AIR FORCE
Booz Allen Hamilton, Inc., of Herndon, Va., was awarded a $44,999,065 contract which will provide the Army intelligence and security command force management, transformation development, strategic planning, operations, and all-source threat intelligence analysis. At this time, $7,890,659 has been obligated. 55 CONS/LGCD, Offutt Air Force Base, Nebraska is the contracting activity (SP0700-03-D-1380, DO: 0339).

Lear Siegler Services Inc., of Gaithersburg, Md., was awarded a $36,480,912 contract which will exercise option year three of the contract for contractor logistics support for the C-26B aircraft for the RC-26B aircraft for the Army National Guard, consisting of maintenance, repair, and support functions for the period of Oct. 1, 2009 through Sept. 30, 2010. At this time no money has been obligated. 727 ACSG/PKC, Tinker Air Force Base, Oklahoma is the contracting activity (FA8106-07-C-0004, P00070).

Environmental Tectonics Corp., of Southhampton, Penn., was awarded a $34,444,420 contract which will provide 1) a single centrifuge system for operational research, qualification testing, and high G centrifuge training for operational and aero-medical aircrew b) related data; and c) interim contractor support and replenished spares. There are also two priced options for contractor logistics support plus one priced option for contractor logistics support transition and training. At this time, the entire amount has been obligated. 577 AESG/PK, Wright-Patterson Air Force Base, Ohio is the contracting activity (FA8626-09-C-2060).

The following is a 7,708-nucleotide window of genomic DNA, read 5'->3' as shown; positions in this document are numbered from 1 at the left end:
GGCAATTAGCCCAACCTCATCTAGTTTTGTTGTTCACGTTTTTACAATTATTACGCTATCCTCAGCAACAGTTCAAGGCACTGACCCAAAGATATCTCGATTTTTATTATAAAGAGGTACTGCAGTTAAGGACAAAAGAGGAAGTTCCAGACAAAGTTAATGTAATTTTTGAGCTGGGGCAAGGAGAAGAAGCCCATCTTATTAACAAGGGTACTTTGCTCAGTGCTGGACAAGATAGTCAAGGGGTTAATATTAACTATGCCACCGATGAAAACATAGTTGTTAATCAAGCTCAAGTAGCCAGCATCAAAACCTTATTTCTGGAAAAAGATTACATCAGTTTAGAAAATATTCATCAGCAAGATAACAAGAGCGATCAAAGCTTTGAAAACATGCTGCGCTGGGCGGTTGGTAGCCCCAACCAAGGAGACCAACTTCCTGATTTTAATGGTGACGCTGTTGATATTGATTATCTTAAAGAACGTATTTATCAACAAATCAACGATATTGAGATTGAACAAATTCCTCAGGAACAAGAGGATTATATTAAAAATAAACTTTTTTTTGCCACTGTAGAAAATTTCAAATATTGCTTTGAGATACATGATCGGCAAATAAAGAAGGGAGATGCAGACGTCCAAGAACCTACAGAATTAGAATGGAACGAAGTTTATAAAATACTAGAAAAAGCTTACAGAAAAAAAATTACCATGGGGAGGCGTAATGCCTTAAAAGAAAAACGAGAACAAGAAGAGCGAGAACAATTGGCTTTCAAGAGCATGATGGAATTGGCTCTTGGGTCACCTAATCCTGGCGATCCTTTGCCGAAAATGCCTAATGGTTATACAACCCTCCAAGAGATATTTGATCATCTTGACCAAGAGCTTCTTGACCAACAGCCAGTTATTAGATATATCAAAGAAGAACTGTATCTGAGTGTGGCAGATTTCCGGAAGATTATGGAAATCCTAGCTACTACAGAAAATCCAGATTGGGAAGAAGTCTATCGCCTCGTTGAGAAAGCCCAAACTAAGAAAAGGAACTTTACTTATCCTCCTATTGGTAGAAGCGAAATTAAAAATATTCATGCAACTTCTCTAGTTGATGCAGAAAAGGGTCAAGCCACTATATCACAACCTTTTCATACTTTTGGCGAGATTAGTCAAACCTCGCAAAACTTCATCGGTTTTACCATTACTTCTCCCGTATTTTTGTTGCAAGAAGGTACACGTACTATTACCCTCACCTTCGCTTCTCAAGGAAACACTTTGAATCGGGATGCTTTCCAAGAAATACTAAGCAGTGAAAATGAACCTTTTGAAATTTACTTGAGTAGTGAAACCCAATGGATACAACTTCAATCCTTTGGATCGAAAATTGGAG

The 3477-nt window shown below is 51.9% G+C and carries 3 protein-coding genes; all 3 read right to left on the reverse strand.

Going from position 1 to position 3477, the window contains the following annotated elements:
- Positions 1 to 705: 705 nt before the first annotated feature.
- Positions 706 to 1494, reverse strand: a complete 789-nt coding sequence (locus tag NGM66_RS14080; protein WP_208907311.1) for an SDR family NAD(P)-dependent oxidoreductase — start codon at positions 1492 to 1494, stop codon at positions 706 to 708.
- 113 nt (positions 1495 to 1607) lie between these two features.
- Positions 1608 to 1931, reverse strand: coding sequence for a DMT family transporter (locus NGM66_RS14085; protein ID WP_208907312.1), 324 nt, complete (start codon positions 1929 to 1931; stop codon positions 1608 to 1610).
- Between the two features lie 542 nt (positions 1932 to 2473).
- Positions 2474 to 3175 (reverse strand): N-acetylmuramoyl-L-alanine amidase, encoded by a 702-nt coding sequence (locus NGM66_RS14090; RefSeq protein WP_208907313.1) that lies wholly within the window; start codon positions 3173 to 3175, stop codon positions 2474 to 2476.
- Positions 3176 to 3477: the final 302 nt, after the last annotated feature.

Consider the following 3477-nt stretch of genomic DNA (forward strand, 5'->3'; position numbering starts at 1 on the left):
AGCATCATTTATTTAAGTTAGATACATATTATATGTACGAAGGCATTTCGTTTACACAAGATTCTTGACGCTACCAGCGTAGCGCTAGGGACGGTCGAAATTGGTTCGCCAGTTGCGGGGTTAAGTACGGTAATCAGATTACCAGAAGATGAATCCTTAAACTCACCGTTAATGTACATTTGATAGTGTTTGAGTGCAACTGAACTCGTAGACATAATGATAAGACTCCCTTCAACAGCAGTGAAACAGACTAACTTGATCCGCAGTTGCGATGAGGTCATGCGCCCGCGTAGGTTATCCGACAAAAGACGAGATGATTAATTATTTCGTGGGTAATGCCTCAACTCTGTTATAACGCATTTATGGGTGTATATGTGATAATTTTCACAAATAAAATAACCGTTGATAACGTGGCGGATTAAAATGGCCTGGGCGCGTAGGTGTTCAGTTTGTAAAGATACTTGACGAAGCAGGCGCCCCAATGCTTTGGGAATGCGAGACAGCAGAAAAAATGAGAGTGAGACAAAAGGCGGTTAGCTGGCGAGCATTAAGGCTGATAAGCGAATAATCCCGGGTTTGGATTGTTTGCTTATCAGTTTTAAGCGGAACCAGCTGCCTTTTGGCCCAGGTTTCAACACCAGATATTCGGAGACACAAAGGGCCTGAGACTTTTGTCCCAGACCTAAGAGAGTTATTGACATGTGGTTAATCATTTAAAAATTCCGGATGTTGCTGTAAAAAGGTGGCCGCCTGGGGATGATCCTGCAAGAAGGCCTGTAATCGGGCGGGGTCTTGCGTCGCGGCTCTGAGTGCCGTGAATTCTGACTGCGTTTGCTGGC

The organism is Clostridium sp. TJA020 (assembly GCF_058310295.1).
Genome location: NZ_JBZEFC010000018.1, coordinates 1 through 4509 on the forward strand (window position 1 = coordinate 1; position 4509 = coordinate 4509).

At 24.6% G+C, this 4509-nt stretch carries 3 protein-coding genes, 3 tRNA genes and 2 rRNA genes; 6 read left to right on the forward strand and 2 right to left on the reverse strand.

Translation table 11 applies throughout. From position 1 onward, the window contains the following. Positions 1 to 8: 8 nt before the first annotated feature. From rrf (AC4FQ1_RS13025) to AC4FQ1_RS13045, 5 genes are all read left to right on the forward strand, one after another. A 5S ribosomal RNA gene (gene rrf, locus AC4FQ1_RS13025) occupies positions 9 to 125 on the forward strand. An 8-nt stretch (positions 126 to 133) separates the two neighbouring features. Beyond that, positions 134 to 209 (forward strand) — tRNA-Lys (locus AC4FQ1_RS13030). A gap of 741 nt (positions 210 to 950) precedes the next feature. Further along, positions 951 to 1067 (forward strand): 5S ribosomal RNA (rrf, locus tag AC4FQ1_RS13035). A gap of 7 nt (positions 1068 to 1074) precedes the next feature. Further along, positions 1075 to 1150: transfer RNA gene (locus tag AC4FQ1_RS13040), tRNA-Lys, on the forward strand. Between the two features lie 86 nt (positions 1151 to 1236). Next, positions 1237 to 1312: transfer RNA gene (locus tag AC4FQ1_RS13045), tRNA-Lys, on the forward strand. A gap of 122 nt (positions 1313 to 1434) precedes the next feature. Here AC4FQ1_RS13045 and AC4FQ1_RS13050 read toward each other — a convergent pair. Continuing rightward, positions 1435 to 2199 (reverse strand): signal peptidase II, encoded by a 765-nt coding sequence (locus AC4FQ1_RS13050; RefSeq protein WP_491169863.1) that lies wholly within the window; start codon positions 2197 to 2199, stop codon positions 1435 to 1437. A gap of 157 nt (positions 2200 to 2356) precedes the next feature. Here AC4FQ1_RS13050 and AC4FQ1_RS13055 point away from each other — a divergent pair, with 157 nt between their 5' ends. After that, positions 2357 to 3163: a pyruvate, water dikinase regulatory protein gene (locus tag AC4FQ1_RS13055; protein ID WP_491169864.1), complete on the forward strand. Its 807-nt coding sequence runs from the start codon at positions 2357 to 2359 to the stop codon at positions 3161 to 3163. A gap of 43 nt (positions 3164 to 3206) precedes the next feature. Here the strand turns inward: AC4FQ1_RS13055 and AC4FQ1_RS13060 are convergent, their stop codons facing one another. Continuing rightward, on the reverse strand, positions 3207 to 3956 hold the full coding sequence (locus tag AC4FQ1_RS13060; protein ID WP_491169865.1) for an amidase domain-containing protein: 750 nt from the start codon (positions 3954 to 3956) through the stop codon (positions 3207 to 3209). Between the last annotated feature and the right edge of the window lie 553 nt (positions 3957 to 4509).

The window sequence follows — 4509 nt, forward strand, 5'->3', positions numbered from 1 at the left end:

Northrop Grumman Systems Corp., San Diego, Calif., was awarded a $24,010,788 contract which will provide initial lay-in of spares parts for Global Hawk systems sustainment. At this time the entire amount has been obligated. 303d AESG/SYK, Wright-Patterson Air Force Base, Ohio is the contracting activity (FA8620-08-G-3005, DO 0016).

Booz Allen Hamilton, Inc., of Herndon, Va., was awarded a $17,900,333 contract which will provide command and control survivability analysis and integration for 24th Air Force. At this time, $710,000 has been obligated. 55 CONS/LGCD, Offutt Air Force Base, Neb., is the contracting activity (SP0700-03-D-1380, DO: 0341).